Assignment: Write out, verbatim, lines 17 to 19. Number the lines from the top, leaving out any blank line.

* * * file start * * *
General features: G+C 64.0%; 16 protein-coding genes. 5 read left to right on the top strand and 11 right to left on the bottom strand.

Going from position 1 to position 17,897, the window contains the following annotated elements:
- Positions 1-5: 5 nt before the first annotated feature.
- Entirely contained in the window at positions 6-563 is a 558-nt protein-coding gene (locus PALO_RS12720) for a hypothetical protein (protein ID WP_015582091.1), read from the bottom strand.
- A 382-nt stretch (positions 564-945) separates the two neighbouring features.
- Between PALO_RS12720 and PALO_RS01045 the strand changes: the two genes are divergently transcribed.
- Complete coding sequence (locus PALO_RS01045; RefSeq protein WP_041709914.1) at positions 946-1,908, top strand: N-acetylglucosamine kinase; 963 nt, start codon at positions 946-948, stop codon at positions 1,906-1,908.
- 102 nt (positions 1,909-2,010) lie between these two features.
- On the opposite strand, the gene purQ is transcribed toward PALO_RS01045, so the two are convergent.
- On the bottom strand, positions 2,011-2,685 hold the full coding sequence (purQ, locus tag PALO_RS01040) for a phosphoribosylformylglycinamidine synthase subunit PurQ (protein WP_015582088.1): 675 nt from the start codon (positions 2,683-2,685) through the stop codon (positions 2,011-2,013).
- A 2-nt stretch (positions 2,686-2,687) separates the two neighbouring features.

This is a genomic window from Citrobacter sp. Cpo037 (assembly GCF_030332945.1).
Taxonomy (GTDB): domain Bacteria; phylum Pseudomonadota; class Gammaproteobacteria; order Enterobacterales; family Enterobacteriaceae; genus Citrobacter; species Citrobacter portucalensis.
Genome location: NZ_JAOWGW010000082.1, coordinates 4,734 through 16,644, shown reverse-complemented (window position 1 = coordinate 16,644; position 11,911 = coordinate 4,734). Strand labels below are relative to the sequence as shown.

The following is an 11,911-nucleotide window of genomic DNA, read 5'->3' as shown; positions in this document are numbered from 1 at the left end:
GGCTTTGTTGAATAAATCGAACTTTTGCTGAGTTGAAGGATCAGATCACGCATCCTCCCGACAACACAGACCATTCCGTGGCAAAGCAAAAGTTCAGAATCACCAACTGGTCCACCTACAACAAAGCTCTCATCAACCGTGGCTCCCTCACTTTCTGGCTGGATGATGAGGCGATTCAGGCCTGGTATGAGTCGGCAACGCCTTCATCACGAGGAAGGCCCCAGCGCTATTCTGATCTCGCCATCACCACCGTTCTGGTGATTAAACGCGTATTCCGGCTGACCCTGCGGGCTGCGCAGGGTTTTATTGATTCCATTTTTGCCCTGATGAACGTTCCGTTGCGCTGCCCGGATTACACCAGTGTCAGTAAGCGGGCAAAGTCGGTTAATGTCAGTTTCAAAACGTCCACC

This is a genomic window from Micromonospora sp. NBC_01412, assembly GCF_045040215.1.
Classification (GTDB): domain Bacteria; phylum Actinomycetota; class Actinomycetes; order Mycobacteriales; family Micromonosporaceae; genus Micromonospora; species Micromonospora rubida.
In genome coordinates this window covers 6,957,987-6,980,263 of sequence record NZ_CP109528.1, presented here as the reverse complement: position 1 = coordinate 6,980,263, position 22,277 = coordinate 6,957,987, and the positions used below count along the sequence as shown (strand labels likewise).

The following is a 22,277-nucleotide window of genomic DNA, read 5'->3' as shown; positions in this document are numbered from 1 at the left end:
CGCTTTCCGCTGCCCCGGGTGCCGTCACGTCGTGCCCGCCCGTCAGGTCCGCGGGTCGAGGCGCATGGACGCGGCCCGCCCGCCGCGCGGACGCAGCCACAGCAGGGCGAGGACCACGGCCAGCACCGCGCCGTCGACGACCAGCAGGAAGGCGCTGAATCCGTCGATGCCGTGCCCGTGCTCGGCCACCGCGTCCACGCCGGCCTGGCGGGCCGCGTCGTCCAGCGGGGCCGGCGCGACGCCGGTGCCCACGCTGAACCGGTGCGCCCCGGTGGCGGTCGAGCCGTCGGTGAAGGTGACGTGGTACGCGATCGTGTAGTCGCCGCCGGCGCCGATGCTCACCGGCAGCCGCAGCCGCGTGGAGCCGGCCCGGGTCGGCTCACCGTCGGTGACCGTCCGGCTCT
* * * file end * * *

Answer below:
This is a genomic window from Micromonospora sp. NBC_01412, assembly GCF_045040215.1.
Classification (GTDB): domain Bacteria; phylum Actinomycetota; class Actinomycetes; order Mycobacteriales; family Micromonosporaceae; genus Micromonospora; species Micromonospora rubida.
In genome coordinates this window covers 6,957,987-6,980,263 of sequence record NZ_CP109528.1, presented here as the reverse complement: position 1 = coordinate 6,980,263, position 22,277 = coordinate 6,957,987, and the positions used below count along the sequence as shown (strand labels likewise).